So I decided to tackle house mottos, but I’m not happy with the results. I did them using “skeleton” lettering and I’m just crap at it. So I will probably do these again as my skills improve. But I thought I’d post the current results anyway.
I used skeleton because I wanted to do house colors using silver & gold. The metallic inks are very gummy (the “silver” is actually aluminum suspended in gum) and lend themselves to fine lines like you see in skeleton style lettering moreso than the wide strokes used in blackletter.
So I jumped in to try Gryffindor first. Since this was the longest of the mottos I was going to do, I decided to do it on two sheets, one using red letters on gold (well, yellow) paper, and one using gold letters on red paper. Since the red I could do with regular ink, I used blackletter for that, and skeleton for the gold.
(First, a quick note to anyone who has been getting malware and virus warnings when visiting any of my websites or circlet.com — they’ve FINALLY killed the infection. I hired a professional team from Sucuri.net who not only eradicated all the malware code, they hardened my WordPress installs, and they will keep watch for one year! Good stuff.)
Now, on to the arty stuff.
I undertook to practice two different alphabets here. One is a form of uncial that has a sort of Celtic look to it (having been the style used in many of the church manuscripts) and the other a more formal Gothic blackletter.
I’m better with the formal ones right now because I’m very stiff as a beginner. I have a bit more control and my inaccuracy and untrained muscle memory are minimized with the very formal letters. Whereas the uncials seem — to me, anyway — to want a bit more expressiveness in the stroke and I don’t yet have the fineness of technique to be able to be more expressive without just plain getting things wrong, letters too big, too small, strokes not matching as they should, etc.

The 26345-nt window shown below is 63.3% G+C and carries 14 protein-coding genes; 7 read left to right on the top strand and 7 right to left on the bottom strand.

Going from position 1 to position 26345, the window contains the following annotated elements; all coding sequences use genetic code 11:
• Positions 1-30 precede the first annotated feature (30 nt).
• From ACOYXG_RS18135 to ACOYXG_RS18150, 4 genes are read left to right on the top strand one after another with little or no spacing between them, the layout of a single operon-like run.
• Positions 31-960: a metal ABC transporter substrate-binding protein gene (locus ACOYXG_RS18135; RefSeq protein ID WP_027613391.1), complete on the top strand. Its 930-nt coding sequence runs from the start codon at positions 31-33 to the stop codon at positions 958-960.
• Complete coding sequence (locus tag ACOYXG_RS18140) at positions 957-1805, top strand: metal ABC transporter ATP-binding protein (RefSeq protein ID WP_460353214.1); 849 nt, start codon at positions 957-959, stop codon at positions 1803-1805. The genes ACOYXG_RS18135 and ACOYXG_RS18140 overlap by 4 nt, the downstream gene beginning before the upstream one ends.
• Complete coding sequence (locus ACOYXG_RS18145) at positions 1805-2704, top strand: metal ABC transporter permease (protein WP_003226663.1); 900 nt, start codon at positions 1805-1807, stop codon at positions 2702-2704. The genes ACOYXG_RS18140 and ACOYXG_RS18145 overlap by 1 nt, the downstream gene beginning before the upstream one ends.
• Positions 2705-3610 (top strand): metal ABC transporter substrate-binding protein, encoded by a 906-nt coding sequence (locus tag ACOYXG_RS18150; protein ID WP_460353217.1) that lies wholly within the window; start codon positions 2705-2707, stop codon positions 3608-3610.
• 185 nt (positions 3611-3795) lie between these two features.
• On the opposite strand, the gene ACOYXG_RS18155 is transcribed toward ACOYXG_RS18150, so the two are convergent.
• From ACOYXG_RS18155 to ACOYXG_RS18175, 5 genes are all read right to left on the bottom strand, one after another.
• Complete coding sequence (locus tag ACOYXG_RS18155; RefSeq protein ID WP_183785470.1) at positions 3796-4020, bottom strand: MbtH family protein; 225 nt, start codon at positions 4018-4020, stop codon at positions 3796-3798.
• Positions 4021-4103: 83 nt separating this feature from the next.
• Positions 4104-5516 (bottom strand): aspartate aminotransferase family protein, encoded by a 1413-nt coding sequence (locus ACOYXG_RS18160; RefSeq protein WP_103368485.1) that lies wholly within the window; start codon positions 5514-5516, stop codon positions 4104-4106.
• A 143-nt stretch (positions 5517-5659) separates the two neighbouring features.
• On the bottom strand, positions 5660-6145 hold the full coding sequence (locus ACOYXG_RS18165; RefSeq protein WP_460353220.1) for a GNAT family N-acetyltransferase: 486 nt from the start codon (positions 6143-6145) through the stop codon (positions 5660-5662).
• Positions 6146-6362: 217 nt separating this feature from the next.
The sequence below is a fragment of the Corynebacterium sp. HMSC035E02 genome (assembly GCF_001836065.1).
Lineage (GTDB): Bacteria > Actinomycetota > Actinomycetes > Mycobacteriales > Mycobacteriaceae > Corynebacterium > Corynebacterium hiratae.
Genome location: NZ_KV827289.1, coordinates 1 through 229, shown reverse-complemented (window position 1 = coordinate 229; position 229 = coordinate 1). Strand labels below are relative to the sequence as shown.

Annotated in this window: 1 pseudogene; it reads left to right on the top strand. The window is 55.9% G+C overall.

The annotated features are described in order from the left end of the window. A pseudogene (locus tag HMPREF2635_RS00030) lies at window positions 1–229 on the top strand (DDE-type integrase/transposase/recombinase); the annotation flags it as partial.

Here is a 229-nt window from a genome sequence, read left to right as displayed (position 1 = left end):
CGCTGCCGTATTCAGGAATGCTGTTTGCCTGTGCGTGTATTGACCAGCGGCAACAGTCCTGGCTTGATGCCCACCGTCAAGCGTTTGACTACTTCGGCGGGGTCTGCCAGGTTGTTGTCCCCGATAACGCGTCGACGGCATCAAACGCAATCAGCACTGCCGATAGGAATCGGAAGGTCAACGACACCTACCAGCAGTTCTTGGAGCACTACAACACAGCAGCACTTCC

So, I am not an artist. Art class was always one of my favorites in school, but I’ve never had any talent at drawing or really in transferring either what I see or what I imagine onto paper. As the de facto art director for Circlet Press over the past 20 years, I’ve become a decent designer, though, and as a writer by trade, the one form of visual art that has continually drawn my interest since I was a teenager is calligraphy.
So, I’ve dabbled in it here and there. But when a creative pursuit (such as writing) is one’s livelihood, that often doesn’t leave a lot of time for other creative hobbies. Acting, playing music, and lettering have all taken back seats so far back they may as well be in a different bus from me. (Writing fanfic is by far my favorite hobby… and it’s indistinguishable from what I do for a living, except for the non-commercial part.)
But on February 20th I decided I wanted to spend about 15 minutes a day practicing my lettering and learning/inventing some alphabets. About five years ago I actually set up a calligraphy work desk and now, five years later, I’m finally USING it!! So, under the cut, picspam of the letterings I’ve been doing!